By Robert Frank
The Quebec Municipal Commission has ruled that former Baie d’Urfé councillor Wayne Belvedere was in conflict of interest, after the town council voted to pay $107,491.32 to renew its snow clearing contract with his former firm, Landcare, on Oct. 9, 2012.
It also reproached the town, in its Dec. 5 judgment, for “having been complacent in the face of an obvious conflict of interest that had been, over the years, tolerated and even encouraged.”
In addition, judges Léonard Serafini and Sylvie Piérard noted that the Municipal Elections Act excludes from municipal office “anyone who knowingly has…a direct or indirect interest in a contract with the city.”
“Mr. Belvedere, in having a direct interest in Landcare, placed himself squarely in a position where his personal interests could influence his independent judgment in running the city,” they said in their ruling.
“The contract signed in 2008 and its renewal put…in conflict [his duty to the] city and those that he had toward Landcare, which he owned at the time,” they added.
Since 2003, Landcare has garnered an unbroken string of contracts with Baie d’Urfé worth more than $833,000.
“Mr. Belvedere’s duty of prudence, honesty and loyalty to the town obliged him to divest of his firm,” the judges added, “so as to no longer have a personal interest in the company with which the town had signed a snow clearing contract. He could also have resigned from his position as councillor.”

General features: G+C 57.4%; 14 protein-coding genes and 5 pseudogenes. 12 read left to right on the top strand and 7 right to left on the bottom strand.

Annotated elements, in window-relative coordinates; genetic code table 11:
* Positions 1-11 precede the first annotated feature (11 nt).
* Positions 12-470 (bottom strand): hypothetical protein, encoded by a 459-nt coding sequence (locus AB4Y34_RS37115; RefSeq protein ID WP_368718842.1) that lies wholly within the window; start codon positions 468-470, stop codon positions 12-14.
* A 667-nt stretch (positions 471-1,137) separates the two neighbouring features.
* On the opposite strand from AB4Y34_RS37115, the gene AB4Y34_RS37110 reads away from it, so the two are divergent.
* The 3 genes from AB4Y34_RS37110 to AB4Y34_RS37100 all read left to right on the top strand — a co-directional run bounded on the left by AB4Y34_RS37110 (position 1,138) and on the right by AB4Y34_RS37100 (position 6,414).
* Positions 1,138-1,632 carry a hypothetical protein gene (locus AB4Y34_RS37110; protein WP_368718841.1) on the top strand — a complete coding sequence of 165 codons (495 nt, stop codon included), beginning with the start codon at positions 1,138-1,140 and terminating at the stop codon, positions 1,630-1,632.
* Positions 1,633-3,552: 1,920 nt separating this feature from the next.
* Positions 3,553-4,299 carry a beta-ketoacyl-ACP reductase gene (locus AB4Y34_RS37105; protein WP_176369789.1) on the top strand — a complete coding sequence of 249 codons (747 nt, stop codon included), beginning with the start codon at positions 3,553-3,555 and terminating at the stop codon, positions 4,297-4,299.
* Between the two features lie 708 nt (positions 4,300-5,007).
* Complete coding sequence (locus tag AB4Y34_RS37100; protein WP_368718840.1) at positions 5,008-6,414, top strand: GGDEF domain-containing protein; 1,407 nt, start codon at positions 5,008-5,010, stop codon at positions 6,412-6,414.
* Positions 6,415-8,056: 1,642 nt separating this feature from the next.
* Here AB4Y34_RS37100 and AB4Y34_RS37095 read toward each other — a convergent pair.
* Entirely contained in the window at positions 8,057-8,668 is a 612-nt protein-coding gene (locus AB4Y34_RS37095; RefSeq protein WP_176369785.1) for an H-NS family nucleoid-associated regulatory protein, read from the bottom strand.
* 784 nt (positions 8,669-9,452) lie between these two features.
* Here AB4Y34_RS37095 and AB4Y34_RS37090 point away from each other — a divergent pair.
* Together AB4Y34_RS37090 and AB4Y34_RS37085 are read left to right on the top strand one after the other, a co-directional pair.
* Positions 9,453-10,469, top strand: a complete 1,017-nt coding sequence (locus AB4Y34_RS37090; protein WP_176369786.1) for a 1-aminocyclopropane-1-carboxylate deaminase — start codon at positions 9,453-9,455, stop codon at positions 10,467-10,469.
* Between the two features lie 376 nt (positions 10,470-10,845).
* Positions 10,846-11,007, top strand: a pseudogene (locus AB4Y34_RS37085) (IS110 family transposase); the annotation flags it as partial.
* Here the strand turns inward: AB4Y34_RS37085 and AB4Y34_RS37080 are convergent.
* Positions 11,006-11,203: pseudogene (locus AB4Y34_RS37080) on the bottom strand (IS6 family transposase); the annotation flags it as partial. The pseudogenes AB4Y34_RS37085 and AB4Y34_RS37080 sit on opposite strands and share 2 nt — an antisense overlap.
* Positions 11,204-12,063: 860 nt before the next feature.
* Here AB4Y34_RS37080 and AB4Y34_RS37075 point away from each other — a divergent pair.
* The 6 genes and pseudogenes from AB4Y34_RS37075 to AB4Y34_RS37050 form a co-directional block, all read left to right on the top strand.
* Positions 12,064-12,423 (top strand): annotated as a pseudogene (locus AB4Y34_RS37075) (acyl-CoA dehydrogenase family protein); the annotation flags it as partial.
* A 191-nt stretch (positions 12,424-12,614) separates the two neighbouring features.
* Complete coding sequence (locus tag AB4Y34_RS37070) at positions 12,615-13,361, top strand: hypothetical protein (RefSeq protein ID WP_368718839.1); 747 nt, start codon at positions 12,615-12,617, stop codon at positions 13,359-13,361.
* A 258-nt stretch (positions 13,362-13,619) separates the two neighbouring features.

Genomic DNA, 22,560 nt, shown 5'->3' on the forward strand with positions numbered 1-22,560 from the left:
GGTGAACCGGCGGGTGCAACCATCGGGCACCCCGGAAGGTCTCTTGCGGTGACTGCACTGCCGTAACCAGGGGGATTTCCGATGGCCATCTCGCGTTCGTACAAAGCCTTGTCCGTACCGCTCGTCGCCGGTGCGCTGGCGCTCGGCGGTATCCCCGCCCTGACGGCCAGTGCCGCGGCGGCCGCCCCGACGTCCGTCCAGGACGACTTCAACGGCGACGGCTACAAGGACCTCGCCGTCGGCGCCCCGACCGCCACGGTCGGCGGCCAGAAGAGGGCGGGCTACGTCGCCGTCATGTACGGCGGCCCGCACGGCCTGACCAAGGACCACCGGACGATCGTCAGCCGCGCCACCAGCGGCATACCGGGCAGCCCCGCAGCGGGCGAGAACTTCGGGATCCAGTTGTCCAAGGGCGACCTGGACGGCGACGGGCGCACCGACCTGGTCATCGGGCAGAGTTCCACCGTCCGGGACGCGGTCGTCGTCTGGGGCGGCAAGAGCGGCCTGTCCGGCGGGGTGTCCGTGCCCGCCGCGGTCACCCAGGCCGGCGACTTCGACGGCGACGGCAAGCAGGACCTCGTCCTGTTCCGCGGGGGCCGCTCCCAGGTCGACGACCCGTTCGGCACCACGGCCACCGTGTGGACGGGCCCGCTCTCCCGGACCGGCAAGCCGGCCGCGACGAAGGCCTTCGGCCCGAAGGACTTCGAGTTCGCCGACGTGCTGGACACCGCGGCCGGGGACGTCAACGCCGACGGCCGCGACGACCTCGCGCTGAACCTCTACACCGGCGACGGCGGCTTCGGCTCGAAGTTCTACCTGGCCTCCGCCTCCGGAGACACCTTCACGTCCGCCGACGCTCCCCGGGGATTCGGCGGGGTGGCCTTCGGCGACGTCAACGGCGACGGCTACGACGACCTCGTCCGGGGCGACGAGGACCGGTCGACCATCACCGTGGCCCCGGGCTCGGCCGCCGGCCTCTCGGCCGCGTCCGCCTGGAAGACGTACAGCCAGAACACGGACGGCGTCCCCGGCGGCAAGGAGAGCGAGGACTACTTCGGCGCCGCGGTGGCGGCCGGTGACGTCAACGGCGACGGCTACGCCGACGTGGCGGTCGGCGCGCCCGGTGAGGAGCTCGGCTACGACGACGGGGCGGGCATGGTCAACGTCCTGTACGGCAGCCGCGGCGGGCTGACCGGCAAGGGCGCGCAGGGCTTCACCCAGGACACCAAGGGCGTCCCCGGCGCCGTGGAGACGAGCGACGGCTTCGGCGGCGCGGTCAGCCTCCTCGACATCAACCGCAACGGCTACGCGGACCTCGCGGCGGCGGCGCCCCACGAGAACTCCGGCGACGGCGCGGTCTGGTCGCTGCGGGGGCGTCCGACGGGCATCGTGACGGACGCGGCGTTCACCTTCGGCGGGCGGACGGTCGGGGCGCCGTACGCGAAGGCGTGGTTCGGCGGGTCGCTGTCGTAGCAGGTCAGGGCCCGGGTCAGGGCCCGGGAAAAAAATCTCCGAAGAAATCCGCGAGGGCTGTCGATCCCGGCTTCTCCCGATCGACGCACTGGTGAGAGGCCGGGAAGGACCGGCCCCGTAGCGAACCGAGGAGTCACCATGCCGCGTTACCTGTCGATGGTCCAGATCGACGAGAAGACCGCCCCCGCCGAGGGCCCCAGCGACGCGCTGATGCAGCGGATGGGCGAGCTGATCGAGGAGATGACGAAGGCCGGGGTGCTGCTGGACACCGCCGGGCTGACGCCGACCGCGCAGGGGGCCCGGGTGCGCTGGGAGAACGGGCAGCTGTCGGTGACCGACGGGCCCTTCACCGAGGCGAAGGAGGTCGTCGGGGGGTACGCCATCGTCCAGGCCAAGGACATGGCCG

Belvedere also served on Baie d’Urfé’s public works committee, town manager Nathalie Hadida told the Commission. She testified that the committee was independent of the civil servants who are involved in awarding the town’s public works and infrastructure contracts. She added that, to her knowledge, Belvedere had never tried to influence members of the public works department.
Hadida also disclosed that although her administration collected declarations of interest from all the town’s elected officials each year, no effort was made to verify their contents.
Belvedere has continued to attend council meetings since he lost his bid for reelection as city councillor in the Nov. 3, 2013 municipal election.
The Commission acquitted him of a similar charge, related to a new snow clearing contract that Landcare won, Oct. 1, 2013, when he declared his interest and abstained from voting.
He said that even though he had transferred sole ownership of the firm to his son Greg Belvedere, May 1, 2013, he felt nonetheless that he had a moral duty to declare an interest, since he was aware of Landcare’s activities.
“Unlike many municipalities, Baie d’Urfé’s code of ethics does not deal with the interests of councillors’ family members,” the judges noted.
They ordered Belvedere to repay within 30 days, all the remuneration, allowances and other money that he was paid by the city from Oct. 14, 2012-April 30, 2013, for his service as a councillor, committee member, commissioner or other service during the period that he was found to be in conflict.
Baie d’Urfé Mayor Maria Tutino was unable to return The Suburban’s request for an interview before press time.
“We always complied with the law,” she asserted in an interview, after the initial allegations arose last year.